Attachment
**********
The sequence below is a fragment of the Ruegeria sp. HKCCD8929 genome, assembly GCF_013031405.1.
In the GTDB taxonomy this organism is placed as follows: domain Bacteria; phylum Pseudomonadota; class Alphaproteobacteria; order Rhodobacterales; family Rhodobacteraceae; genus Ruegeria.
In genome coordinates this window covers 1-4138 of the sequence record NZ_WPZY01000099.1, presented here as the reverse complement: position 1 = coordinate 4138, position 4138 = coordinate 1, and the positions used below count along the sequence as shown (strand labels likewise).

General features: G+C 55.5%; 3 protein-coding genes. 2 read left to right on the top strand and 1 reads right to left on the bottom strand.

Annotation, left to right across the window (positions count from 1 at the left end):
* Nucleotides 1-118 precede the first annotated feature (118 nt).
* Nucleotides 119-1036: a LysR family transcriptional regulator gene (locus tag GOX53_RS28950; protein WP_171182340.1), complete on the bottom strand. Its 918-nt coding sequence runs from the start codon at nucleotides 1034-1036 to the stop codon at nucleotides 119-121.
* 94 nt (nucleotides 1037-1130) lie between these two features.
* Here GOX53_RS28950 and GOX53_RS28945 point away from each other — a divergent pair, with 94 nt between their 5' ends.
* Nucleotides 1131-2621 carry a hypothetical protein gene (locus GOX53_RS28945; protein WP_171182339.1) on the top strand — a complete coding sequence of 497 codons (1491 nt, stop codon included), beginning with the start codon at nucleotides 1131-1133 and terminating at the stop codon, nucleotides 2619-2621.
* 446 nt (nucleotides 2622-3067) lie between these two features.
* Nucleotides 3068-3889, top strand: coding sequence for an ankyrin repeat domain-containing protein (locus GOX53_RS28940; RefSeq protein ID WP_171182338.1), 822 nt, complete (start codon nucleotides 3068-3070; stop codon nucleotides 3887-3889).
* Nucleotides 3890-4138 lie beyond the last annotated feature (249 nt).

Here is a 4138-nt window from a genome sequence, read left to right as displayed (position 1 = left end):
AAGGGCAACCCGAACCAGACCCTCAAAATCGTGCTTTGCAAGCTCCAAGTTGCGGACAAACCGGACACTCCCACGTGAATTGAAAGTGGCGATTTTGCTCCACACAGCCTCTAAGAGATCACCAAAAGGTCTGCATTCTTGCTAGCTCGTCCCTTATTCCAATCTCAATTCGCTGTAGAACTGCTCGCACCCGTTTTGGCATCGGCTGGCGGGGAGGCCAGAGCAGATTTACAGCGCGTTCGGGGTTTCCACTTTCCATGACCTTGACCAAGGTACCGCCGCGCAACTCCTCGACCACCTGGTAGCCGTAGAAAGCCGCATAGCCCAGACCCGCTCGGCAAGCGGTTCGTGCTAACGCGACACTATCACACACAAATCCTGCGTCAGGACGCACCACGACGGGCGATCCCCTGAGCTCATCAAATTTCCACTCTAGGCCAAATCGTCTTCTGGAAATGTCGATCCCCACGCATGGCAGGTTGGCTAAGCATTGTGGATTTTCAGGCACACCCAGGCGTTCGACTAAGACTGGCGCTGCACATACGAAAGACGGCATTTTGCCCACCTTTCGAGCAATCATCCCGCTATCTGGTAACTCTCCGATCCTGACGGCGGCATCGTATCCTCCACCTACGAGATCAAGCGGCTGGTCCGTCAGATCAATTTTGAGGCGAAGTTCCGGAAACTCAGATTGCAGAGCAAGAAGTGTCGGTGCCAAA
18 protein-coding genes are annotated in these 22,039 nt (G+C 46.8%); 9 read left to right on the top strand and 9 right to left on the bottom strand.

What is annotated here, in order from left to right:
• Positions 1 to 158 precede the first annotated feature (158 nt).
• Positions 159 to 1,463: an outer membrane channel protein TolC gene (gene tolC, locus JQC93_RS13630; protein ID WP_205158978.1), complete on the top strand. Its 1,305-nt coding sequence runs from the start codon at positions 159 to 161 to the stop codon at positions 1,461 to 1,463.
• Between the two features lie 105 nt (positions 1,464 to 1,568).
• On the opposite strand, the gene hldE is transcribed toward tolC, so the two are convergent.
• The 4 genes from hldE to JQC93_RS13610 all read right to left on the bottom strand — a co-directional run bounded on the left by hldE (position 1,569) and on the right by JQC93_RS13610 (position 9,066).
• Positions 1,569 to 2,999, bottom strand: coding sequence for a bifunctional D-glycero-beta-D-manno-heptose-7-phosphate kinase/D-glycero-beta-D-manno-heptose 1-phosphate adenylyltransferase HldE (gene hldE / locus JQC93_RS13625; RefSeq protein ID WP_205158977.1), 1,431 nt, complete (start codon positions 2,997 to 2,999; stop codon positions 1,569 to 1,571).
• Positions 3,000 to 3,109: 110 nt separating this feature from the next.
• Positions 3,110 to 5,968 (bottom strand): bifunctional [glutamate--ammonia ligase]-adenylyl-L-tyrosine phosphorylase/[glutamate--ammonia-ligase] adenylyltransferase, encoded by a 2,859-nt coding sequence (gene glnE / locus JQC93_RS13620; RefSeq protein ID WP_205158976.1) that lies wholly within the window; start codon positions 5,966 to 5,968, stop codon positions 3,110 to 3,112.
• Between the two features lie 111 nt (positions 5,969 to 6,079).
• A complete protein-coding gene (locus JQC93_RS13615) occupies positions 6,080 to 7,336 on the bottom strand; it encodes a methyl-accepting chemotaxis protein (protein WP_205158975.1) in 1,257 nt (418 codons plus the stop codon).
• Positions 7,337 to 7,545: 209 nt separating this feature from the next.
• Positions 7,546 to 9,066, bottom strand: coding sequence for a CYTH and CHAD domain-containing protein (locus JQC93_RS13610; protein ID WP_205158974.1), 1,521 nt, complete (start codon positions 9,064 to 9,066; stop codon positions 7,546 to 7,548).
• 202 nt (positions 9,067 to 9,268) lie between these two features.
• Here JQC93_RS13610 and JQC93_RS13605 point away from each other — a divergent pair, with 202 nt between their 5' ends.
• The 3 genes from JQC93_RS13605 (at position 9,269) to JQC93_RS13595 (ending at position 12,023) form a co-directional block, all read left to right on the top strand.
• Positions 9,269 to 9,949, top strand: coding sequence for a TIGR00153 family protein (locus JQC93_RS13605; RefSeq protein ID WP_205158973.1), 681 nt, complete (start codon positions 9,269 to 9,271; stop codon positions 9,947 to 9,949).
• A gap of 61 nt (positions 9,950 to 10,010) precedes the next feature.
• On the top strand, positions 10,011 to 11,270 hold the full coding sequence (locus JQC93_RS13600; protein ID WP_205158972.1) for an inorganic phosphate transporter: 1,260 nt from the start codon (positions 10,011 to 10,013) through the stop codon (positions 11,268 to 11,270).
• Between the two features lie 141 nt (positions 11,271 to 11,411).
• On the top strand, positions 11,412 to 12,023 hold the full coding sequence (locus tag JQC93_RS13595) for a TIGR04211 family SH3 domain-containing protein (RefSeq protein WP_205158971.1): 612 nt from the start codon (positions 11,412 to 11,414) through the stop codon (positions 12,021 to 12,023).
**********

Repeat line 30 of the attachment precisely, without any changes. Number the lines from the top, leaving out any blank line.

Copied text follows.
• 202 nt (positions 9,067 to 9,268) lie between these two features.